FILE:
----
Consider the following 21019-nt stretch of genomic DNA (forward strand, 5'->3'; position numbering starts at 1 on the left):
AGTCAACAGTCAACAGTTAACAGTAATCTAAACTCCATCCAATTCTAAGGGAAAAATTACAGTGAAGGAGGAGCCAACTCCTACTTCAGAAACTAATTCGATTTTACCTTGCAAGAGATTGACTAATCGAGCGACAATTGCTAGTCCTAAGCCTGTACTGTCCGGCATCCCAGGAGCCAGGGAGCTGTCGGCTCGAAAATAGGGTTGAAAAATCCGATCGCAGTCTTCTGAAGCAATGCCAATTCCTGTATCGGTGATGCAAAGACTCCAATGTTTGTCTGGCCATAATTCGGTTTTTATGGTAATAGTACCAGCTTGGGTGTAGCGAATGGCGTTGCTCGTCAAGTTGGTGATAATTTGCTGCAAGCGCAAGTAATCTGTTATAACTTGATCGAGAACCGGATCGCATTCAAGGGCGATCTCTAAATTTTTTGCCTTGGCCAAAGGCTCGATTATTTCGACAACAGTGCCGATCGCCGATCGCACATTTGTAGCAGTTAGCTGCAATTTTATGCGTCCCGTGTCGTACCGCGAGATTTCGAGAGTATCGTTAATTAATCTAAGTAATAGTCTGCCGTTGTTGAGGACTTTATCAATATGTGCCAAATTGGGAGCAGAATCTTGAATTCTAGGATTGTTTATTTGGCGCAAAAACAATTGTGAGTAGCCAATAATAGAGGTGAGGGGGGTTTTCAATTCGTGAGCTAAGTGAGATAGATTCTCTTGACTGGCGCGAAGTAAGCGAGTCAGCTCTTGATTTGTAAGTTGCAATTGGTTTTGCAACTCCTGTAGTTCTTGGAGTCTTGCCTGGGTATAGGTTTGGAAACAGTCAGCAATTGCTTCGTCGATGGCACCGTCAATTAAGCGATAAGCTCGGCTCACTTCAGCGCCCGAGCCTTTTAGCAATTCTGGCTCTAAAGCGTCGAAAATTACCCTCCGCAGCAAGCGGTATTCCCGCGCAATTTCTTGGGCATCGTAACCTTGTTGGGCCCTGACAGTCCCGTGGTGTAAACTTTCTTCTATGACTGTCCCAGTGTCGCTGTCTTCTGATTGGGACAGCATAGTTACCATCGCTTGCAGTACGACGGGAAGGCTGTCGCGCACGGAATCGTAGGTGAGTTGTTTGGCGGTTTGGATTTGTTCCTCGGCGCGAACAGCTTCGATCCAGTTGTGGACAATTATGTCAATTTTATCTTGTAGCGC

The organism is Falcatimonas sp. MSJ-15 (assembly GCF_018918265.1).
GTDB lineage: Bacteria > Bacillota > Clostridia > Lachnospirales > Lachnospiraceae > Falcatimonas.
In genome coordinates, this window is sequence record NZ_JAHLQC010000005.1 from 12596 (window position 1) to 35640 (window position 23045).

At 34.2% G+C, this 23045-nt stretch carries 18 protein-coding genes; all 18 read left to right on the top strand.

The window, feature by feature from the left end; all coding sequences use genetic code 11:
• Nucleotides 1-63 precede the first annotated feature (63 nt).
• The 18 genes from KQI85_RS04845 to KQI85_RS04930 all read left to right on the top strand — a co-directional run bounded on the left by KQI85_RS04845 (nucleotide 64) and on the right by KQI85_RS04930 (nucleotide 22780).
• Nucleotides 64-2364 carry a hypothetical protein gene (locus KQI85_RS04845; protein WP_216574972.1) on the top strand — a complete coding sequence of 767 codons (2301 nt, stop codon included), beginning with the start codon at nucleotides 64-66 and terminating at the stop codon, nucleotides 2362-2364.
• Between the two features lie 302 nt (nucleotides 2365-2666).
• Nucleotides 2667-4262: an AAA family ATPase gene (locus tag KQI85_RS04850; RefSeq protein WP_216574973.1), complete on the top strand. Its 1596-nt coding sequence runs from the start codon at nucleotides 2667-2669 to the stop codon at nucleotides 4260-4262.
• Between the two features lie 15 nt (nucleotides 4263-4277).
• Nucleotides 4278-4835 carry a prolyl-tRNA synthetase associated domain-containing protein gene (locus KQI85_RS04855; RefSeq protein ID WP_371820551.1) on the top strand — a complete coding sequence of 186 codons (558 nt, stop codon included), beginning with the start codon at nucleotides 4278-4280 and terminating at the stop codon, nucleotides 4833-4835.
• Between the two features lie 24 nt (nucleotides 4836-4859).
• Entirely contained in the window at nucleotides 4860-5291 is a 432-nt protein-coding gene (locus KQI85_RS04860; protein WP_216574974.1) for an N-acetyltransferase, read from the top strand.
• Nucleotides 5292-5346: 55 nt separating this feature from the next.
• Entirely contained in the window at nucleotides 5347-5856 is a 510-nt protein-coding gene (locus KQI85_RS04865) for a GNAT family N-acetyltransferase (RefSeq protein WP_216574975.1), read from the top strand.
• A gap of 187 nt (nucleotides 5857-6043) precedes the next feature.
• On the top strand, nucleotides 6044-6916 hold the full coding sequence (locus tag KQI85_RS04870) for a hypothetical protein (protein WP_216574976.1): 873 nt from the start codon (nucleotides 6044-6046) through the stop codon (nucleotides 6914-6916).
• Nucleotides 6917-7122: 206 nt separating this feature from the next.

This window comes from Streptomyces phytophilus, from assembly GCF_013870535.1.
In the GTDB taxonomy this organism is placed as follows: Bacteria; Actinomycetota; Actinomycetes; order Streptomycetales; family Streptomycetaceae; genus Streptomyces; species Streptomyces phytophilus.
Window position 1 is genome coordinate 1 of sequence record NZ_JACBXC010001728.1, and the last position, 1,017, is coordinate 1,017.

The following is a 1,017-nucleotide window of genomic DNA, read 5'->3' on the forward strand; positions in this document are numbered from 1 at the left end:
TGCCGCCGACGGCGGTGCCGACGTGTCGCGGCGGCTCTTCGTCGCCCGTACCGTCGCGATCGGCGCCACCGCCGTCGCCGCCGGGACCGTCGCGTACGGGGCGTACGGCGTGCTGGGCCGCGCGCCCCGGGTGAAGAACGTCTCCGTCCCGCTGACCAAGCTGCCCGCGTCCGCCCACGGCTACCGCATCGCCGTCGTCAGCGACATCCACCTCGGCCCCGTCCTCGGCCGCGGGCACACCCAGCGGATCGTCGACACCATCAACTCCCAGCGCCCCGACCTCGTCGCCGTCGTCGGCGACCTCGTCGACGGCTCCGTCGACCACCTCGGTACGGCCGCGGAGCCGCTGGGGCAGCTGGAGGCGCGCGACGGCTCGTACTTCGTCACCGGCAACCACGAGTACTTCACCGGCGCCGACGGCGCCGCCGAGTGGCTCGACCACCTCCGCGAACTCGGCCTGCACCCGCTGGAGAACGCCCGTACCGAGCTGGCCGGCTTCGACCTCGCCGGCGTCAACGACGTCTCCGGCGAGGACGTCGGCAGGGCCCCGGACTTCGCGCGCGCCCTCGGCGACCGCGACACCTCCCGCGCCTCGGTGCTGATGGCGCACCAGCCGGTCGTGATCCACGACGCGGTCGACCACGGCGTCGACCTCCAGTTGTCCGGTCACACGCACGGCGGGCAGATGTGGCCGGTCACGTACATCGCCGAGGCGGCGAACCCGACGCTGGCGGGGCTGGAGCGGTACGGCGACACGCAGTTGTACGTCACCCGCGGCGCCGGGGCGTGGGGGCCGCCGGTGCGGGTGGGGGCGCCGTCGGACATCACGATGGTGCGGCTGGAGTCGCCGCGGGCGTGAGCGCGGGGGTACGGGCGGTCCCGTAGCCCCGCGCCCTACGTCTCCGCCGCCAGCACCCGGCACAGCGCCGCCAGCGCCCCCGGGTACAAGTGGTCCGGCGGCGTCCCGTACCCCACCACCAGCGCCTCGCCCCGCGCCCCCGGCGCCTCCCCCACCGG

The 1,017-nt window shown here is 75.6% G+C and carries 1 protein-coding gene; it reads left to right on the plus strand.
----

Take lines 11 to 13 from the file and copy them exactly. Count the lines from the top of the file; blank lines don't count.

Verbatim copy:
• Between the two features lie 302 nt (nucleotides 2365-2666).
• Nucleotides 2667-4262: an AAA family ATPase gene (locus tag KQI85_RS04850; RefSeq protein WP_216574973.1), complete on the top strand. Its 1596-nt coding sequence runs from the start codon at nucleotides 2667-2669 to the stop codon at nucleotides 4260-4262.
• Between the two features lie 15 nt (nucleotides 4263-4277).